In the summer of 1989 a small group of Harley-riding combat vets of the Viet Nam War, who were also police officers, banded together to form the Nam Knights.
The Club was founded in New Jersey by Jack Quigley, now retired Undersheriff of The Bergen County Sheriff's Department. Jack served as a platoon sergeant with the 11th Motor Transport Battalion, First Marine Division.
As Jack has said: "The club was formed to recapture the brotherhood its founding members shared while serving in Southeast Asia, and to help other veterans of all wars who are unable to physically or financially help themselves."
Armor Down looks to connect "warriors" and "healers" through The Honor Brigade
By Hannah Troyer Editor
January 13, 2017
Hannah TroyerMemorial Day may not be for months, but Armor Down Founder and Iraq War Army veteran, Ben King, is hard at work to grow his organization and its purpose. King, along with 100 other people, gathered at the Mazza Gallerie in Washington, D.C. Jan 10 to create a new connection – a new community of what he calls “warriors and healers.”
At an Armor Down event January 10, a display for meditation and a moment of mindfulness featuring the battlefield cross was available for attendees to use
The group came together to watch a screening of “Thank You for Your Service,” a gut-wrenching documentary by Tom Donahue that discusses the failed military mental health policies and their consequences. The documentary follows four Iraq War veterans as they face a new war within themselves and figure out ways to heal.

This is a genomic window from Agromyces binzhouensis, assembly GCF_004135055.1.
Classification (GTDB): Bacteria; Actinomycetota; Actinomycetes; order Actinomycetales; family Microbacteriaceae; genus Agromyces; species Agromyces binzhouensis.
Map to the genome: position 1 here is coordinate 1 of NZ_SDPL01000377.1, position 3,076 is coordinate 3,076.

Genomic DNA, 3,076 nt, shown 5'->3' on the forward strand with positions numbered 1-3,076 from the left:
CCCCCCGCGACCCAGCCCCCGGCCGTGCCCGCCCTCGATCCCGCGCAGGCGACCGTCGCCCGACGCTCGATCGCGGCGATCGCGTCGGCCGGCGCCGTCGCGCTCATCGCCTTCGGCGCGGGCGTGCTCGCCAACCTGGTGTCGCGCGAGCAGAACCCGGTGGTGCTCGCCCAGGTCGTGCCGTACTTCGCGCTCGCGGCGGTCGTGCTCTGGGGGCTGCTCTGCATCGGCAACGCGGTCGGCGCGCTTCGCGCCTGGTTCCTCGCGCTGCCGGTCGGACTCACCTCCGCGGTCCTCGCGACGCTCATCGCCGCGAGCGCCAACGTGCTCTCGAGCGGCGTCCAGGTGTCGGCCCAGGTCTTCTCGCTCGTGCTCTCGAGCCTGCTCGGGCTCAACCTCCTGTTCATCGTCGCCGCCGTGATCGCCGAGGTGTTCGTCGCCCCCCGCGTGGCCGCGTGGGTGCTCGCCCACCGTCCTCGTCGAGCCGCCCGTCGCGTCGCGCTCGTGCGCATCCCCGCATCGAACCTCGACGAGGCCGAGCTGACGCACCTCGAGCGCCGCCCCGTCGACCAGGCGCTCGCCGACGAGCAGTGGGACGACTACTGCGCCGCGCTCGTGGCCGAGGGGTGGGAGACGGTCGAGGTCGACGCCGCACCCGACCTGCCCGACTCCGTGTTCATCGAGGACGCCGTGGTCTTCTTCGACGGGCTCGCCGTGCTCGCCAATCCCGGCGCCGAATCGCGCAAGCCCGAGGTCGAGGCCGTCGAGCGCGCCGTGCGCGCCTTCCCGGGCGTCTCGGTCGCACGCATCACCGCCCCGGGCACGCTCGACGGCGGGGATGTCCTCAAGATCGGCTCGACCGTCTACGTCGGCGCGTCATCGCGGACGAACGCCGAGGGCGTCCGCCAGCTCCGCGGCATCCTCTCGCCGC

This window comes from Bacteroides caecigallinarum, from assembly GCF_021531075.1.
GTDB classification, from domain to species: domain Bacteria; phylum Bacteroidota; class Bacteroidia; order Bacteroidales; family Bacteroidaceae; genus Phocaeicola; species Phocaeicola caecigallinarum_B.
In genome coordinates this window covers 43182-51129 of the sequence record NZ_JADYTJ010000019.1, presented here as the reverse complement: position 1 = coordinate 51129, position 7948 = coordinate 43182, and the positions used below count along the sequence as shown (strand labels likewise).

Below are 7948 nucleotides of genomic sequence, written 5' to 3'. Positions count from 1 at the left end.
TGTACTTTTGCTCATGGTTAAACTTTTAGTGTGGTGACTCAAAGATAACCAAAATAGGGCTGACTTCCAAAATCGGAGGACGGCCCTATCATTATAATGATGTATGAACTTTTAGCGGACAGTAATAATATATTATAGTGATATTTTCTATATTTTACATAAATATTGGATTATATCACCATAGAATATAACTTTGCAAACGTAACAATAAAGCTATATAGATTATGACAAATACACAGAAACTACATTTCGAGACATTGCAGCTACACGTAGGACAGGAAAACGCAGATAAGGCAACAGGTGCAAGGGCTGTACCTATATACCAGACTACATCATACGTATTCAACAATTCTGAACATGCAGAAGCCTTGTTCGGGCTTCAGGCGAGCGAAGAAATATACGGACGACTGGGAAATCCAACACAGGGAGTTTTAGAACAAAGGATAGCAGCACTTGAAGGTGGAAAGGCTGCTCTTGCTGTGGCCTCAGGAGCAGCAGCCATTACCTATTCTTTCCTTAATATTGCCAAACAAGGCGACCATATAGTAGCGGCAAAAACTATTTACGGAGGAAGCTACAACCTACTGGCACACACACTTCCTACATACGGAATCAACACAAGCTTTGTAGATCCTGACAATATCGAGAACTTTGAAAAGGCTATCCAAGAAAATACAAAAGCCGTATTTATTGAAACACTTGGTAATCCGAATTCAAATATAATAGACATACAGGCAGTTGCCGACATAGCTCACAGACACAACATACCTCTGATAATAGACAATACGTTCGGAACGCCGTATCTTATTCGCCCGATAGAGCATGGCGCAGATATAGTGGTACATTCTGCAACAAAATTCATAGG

The mental health crisis facing the military is nothing new, but King believes there is a new way to approach it. By uniting the “warrior” community – active duty military members, first responders, veterans and their family members with the “healer” community – yoga therapists, mindfulness practitioners and friends, King believes a new conversation and form of healing can begin.
“We know warriors recognize the value of honoring the fallen and then there is the healer community and this mindfulness community, and we know they value honoring the fallen,” King said. “So, we figured why not create a conversation around honoring the fallen that both of these communities can totally get behind and feel authentic about. We just needed something to start the conversation and Tom Donahue’s film came up on my radar, and we started there.”
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